Machinery's Handbook 26th edition (2000)
New American Machinist's Handbook (1955, reprinted some time after 1983)
American Machinists' Handbook 3rd edition (1920)
All hardbound dead tree editions. I use them all.
American Machinist's Handbook, originally published in 1908, predates machinery's handbook by about 6 years and they competed for the first half of the 20th century. Written by Colvin and Stanly, though the 1955 edition was revised by someone else (Colvin was 88years old then). He retired in 1937 but apparently worked on two more editions and his memoir, 60 years with Men and Machines. He died before completing his history of the American machine tool industry. Fred Colvin had been original chief editor of Machinery magazine and then worked on American Machinist magazine. He was author of dozens of books (some repeat editions) with Frank A Stanley a coauthor on many. The 1908 and 1914 editions are available online; unfortunately, book scanners tend not to retain the original public domain status.
Machinery's 26th has some CNC stuff including g-code and CAT30/40/etc dimensions, newer alloys, newer cutting tools, welding symbols, etc. But still weak on R8, and lathe spindle noses. Has some structural shape sizes. The American 1955 has some lathe spindle nose data A1, A2, B1 B2, D1, L, as well as various tapers. No R8 though.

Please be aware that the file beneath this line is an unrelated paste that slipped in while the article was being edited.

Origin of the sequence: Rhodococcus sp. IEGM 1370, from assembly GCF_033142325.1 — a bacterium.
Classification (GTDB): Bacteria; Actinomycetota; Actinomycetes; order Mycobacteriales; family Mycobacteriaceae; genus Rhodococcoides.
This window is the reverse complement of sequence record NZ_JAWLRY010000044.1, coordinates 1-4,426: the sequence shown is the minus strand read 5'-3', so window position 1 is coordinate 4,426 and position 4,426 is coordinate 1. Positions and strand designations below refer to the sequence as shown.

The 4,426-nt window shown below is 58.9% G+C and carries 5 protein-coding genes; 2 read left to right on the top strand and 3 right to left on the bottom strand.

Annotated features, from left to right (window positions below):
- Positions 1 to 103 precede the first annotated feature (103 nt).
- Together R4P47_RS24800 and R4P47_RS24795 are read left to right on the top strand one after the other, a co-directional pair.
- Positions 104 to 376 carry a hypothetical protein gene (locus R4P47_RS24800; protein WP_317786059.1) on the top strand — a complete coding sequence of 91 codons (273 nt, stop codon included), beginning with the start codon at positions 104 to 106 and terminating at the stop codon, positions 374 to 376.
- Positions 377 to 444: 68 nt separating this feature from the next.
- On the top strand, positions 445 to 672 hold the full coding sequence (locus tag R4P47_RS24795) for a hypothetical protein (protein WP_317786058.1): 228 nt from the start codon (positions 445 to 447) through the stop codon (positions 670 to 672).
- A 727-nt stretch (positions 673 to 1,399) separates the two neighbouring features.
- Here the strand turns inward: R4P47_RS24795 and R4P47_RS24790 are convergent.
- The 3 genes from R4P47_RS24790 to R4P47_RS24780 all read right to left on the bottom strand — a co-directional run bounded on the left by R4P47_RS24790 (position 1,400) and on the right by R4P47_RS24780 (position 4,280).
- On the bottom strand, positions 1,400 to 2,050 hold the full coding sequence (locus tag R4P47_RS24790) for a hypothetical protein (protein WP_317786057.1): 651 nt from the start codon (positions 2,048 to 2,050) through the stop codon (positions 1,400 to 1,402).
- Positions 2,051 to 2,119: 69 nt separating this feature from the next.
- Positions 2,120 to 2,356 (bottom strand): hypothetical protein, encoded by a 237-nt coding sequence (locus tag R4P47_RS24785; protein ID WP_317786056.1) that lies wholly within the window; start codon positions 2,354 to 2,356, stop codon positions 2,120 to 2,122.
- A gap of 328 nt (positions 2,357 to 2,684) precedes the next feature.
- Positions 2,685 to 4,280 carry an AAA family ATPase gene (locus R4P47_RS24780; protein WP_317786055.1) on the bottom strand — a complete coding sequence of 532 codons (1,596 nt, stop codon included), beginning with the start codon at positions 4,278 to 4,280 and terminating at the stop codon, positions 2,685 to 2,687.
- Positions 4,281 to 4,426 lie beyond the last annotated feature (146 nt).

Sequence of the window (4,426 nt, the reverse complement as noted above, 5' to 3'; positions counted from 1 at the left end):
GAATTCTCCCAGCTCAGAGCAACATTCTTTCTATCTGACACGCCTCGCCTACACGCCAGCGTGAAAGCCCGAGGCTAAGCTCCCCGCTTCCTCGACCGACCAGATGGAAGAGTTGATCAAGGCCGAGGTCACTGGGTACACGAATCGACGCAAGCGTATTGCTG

But aside from changes in metallurgy, the 1920's edition is still pretty good. Has some nice engravings. And now public domain. Standard machine screws sizes, for example, have been around since then though the preferred sizes have changed and many sizes and thread/size combinations have been eliminated (just as the original standard eliminated some of the existing size/thread combinations). Lathe tools back then were forged. Coolants were something you made up in the shop or a common substance. Involute gears used a 14-1/2 degree pressure angle then. Big glossary that was lost in the 1955 ed. Machinery's is about 3 times the page count vs the 1920 edition of American. BTW, for metallurgy, MIL-HDBK-5J has more info.
And the 1920 edition of American of course has historic value.
I also have a couple dozen volumes of Machinery's Reference Series, circa 1910 and one of Machinery's data sheets. These were 48 page booklets which offered as incentives (you could buy up to 10 at $0.25 each for each year of subscription/renewal to the magazine.